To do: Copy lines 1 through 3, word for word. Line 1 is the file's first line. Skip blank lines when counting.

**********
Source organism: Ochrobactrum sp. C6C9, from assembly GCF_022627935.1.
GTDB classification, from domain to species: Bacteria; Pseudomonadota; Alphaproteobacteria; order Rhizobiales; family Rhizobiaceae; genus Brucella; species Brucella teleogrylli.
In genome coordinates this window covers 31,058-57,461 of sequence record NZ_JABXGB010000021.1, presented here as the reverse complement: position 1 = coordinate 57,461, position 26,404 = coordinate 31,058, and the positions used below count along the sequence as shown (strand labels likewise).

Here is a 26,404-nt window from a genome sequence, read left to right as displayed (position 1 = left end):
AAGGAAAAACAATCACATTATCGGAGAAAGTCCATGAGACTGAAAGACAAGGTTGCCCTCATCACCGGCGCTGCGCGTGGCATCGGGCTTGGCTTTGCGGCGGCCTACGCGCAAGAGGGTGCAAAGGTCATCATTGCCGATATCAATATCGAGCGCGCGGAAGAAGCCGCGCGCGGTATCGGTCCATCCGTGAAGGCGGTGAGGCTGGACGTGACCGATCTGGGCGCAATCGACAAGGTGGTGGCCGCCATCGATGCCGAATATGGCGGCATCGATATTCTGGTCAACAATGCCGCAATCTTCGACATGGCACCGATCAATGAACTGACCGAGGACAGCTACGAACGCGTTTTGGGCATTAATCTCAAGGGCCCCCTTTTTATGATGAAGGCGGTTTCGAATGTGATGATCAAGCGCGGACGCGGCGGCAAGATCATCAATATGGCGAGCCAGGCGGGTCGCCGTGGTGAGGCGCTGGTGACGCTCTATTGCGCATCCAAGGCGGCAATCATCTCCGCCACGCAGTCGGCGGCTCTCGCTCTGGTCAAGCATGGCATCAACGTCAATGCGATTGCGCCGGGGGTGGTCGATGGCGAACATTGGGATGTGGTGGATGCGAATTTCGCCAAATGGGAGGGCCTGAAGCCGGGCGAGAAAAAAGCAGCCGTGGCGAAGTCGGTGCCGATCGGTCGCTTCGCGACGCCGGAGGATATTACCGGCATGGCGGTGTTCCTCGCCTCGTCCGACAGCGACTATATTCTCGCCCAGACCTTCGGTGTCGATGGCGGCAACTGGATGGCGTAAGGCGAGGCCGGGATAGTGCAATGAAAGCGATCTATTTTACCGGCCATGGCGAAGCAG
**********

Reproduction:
Source organism: Ochrobactrum sp. C6C9, from assembly GCF_022627935.1.
GTDB classification, from domain to species: Bacteria; Pseudomonadota; Alphaproteobacteria; order Rhizobiales; family Rhizobiaceae; genus Brucella; species Brucella teleogrylli.
In genome coordinates this window covers 31,058-57,461 of sequence record NZ_JABXGB010000021.1, presented here as the reverse complement: position 1 = coordinate 57,461, position 26,404 = coordinate 31,058, and the positions used below count along the sequence as shown (strand labels likewise).